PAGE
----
Thurber needlegrass: Seasonal defoliation effects on forage quantity and quality
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CitationGanskopp, D. (1998). Thurber needlegrass: Seasonal defoliation effects on forage quantity and quality. Journal of Range Management, 51(3), 276-281.
PublisherSociety for Range Management
JournalJournal of Range Management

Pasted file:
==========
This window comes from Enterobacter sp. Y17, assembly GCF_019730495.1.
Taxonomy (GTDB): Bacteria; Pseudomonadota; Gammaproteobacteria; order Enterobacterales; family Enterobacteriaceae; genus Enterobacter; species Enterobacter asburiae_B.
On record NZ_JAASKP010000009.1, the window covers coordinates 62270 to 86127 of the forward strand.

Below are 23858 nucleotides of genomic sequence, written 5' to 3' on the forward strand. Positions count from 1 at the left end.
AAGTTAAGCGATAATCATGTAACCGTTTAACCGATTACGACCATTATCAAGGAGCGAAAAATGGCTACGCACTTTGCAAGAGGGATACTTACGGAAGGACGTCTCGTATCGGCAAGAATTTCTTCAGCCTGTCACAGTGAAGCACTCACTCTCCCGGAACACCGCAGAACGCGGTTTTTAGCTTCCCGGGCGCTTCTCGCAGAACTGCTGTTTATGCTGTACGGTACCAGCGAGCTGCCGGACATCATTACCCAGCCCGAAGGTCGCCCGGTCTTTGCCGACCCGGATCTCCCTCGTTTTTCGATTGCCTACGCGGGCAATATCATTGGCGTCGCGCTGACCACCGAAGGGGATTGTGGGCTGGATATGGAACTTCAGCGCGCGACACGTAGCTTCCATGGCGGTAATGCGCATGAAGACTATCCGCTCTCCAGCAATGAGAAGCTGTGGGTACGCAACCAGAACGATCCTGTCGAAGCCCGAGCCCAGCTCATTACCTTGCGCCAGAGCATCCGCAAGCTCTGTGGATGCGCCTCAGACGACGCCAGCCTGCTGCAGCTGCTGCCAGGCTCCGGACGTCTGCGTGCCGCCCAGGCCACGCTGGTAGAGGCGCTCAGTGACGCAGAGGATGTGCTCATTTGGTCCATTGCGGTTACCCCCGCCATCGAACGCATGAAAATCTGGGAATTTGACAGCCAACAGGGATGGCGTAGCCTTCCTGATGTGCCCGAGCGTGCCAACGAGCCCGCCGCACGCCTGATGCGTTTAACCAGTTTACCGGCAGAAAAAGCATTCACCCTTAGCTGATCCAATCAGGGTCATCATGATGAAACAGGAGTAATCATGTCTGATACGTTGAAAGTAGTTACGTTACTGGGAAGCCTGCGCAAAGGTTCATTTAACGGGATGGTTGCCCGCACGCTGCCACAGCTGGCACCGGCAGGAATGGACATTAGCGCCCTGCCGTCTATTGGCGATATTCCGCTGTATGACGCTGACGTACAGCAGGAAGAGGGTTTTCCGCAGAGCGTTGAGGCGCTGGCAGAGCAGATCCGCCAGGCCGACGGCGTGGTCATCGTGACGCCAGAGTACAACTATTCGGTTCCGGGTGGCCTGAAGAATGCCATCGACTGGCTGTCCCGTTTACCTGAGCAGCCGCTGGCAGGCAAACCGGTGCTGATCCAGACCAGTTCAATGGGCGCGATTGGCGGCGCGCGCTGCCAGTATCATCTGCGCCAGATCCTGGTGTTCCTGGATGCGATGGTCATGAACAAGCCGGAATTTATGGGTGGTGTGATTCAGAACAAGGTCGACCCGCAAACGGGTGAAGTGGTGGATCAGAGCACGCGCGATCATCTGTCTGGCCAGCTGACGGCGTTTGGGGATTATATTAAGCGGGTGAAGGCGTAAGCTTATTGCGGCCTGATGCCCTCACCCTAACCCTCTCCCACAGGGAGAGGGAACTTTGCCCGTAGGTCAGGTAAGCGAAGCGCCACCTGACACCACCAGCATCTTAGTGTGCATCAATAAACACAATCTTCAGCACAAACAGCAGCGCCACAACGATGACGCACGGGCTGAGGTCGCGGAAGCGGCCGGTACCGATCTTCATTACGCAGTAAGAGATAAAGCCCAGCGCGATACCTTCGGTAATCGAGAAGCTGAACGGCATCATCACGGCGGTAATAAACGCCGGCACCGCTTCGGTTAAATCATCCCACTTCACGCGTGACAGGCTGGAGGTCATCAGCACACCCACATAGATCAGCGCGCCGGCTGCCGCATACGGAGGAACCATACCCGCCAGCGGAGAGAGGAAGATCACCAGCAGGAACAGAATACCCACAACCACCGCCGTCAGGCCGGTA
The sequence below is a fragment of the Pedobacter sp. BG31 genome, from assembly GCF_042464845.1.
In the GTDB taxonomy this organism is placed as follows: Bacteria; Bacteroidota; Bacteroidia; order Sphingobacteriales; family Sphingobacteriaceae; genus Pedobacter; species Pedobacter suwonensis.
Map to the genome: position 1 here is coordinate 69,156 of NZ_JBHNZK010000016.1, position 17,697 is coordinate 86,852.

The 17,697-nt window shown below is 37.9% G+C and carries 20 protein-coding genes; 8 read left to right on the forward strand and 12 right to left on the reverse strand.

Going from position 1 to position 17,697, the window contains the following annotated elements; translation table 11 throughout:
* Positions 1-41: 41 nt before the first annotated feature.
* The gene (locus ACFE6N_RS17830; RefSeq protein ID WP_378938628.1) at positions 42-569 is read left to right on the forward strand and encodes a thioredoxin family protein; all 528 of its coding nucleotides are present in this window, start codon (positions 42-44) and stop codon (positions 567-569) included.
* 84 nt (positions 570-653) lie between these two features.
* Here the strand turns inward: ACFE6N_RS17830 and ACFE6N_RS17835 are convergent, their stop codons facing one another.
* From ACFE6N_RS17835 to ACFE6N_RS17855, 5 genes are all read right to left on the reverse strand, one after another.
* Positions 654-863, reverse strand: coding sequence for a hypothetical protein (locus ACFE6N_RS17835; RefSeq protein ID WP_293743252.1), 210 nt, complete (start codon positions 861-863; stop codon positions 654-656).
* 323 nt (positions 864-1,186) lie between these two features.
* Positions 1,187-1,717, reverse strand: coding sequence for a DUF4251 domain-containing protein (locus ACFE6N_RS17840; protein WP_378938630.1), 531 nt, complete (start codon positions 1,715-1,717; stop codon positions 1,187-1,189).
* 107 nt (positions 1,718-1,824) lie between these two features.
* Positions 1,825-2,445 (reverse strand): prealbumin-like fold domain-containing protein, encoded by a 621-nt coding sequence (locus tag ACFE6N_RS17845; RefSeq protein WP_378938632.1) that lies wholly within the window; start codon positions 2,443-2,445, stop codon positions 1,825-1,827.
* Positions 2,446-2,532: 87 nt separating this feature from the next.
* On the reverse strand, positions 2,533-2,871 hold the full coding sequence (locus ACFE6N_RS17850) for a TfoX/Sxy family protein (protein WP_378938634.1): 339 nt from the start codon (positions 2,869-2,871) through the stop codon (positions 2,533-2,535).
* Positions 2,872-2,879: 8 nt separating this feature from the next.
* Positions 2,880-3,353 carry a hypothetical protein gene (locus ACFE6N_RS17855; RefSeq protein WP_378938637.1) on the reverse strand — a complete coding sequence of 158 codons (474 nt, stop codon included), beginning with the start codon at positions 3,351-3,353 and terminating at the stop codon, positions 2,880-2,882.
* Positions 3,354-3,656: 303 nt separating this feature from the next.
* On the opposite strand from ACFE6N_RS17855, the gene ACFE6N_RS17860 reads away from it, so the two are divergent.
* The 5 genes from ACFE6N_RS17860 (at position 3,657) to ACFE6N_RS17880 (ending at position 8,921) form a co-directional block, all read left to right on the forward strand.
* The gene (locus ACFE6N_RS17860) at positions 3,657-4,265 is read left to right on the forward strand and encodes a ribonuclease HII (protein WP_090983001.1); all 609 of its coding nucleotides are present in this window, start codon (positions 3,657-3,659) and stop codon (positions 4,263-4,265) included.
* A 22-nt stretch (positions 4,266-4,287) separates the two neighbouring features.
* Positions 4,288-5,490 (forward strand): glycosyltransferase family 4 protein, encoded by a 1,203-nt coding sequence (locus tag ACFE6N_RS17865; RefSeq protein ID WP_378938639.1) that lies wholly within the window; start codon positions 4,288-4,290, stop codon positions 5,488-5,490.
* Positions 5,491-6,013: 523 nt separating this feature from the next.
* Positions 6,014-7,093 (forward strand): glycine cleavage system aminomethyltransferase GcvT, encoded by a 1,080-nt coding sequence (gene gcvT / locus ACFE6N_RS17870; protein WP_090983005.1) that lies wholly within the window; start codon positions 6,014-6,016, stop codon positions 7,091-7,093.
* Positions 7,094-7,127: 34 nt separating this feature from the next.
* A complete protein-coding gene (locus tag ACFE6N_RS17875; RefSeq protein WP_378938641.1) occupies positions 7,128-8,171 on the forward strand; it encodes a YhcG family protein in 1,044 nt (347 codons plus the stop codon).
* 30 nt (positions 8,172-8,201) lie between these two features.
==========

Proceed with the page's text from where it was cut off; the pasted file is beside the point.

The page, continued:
AbstractAlthough Thurber needlegrass (Stipa thurberiana Piper) is an important component of Palouse, sagebrush:steppe, and pine:forest rangelands, little is known of its qualitative and quantitative responses to defoliation. At 14-day intervals one of 7 cohorts of Thurber needlegrass plants was defoliated to a 2.5-cm stubble to describe initial growth rates, determine defoliation effects on subsequent regrowth accumulations, relate regrowth potential to available soil moisture, and determine the nutritional value of initial growth and regrowth for livestock. The study was conducted in 1985 and 1986 with a different group of plants used each year. Although crop-year precipitation for the 1985-86 treatment years was 77 and 111%, respectively, of the long term mean (25.2 cm), growth rates of tussocks were similar between years (P > 0.05). Seasonal yield of regrowth varied between years, however, and was well correlated (r2 = 0.76 to 0.80 P < 0.05) with soil moisture content when treatments were applied. Among 7 defoliation dates (24 April-17 July) only the first 5 yielded regrowth in 1985, and all produced regrowth in 1986. Among treatments regrowth averaged 22% of total herbage yield in 1985 and 50% of total yield in 1986. In both years total herbage accumulations were most suppressed (47-63% reduction) by defoliation during the early-boot stage of phenology. In 1985 when conditions were drier, any defoliation before mid-June depressed (P < 0.05) total herbage yield. Crude protein (CP) of needlegrass herbage was high (19-22%) when growth began in April but declined (P < 0.05) to marginal levels for cattle (6.7-7.7%) by mid-July. Regrowth harvested on 31 July ranged from 7 to 9% CP for the earliest (24 April) treatments and as high as 17% for the latest (17 July). Although Thurber needlegrass can produce highly nutritious regrowth for late-season use, managers face diminishing levels of regrowth as the initial cropping date is delayed later into the growing season. Managers contemplating 2-crop grazing regimes for Thurber needlegrass should base scheduling on plant phenology, soil moisture considerations and historic use rather than specific calendar dates. Further work is needed, however, to definitively determine Thurber needlegrass responses to long-term manipulative grazing regimes.